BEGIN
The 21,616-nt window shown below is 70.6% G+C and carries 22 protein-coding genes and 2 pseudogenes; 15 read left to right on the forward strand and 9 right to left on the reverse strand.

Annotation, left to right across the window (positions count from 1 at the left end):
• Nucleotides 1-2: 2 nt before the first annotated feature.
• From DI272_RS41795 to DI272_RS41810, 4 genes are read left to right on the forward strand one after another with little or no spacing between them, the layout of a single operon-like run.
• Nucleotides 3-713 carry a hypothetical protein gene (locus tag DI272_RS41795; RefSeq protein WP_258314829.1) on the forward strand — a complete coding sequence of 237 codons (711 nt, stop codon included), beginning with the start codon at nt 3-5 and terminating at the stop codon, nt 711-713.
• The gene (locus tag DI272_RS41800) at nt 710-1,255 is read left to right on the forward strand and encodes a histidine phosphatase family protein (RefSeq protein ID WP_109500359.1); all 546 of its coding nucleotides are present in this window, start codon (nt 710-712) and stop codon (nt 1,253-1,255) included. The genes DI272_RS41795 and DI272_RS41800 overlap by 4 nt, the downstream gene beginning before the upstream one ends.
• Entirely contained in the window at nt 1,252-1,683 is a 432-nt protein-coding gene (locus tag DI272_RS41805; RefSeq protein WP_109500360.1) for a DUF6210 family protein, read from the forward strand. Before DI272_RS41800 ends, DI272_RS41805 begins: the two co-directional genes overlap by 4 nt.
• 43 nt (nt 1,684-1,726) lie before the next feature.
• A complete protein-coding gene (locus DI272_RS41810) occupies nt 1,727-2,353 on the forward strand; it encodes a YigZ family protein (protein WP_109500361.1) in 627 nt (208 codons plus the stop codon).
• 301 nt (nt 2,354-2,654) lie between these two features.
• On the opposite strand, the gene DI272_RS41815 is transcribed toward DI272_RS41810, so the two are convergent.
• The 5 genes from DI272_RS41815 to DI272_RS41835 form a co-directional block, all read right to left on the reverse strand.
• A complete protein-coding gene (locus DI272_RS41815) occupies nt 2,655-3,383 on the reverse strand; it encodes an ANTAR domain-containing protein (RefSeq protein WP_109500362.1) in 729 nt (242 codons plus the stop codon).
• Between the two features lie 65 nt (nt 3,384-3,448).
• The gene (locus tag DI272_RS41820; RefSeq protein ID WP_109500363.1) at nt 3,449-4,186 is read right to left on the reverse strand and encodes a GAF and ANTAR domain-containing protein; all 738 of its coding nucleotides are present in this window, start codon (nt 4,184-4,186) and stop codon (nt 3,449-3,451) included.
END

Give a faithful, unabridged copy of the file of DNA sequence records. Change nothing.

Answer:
The 21,616-nt window shown below is 70.6% G+C and carries 22 protein-coding genes and 2 pseudogenes; 15 read left to right on the forward strand and 9 right to left on the reverse strand.

Annotation, left to right across the window (positions count from 1 at the left end):
• Nucleotides 1-2: 2 nt before the first annotated feature.
• From DI272_RS41795 to DI272_RS41810, 4 genes are read left to right on the forward strand one after another with little or no spacing between them, the layout of a single operon-like run.
• Nucleotides 3-713 carry a hypothetical protein gene (locus tag DI272_RS41795; RefSeq protein WP_258314829.1) on the forward strand — a complete coding sequence of 237 codons (711 nt, stop codon included), beginning with the start codon at nt 3-5 and terminating at the stop codon, nt 711-713.
• The gene (locus tag DI272_RS41800) at nt 710-1,255 is read left to right on the forward strand and encodes a histidine phosphatase family protein (RefSeq protein ID WP_109500359.1); all 546 of its coding nucleotides are present in this window, start codon (nt 710-712) and stop codon (nt 1,253-1,255) included. The genes DI272_RS41795 and DI272_RS41800 overlap by 4 nt, the downstream gene beginning before the upstream one ends.
• Entirely contained in the window at nt 1,252-1,683 is a 432-nt protein-coding gene (locus tag DI272_RS41805; RefSeq protein WP_109500360.1) for a DUF6210 family protein, read from the forward strand. Before DI272_RS41800 ends, DI272_RS41805 begins: the two co-directional genes overlap by 4 nt.
• 43 nt (nt 1,684-1,726) lie before the next feature.
• A complete protein-coding gene (locus DI272_RS41810) occupies nt 1,727-2,353 on the forward strand; it encodes a YigZ family protein (protein WP_109500361.1) in 627 nt (208 codons plus the stop codon).
• 301 nt (nt 2,354-2,654) lie between these two features.
• On the opposite strand, the gene DI272_RS41815 is transcribed toward DI272_RS41810, so the two are convergent.
• The 5 genes from DI272_RS41815 to DI272_RS41835 form a co-directional block, all read right to left on the reverse strand.
• A complete protein-coding gene (locus DI272_RS41815) occupies nt 2,655-3,383 on the reverse strand; it encodes an ANTAR domain-containing protein (RefSeq protein WP_109500362.1) in 729 nt (242 codons plus the stop codon).
• Between the two features lie 65 nt (nt 3,384-3,448).
• The gene (locus tag DI272_RS41820; RefSeq protein ID WP_109500363.1) at nt 3,449-4,186 is read right to left on the reverse strand and encodes a GAF and ANTAR domain-containing protein; all 738 of its coding nucleotides are present in this window, start codon (nt 4,184-4,186) and stop codon (nt 3,449-3,451) included.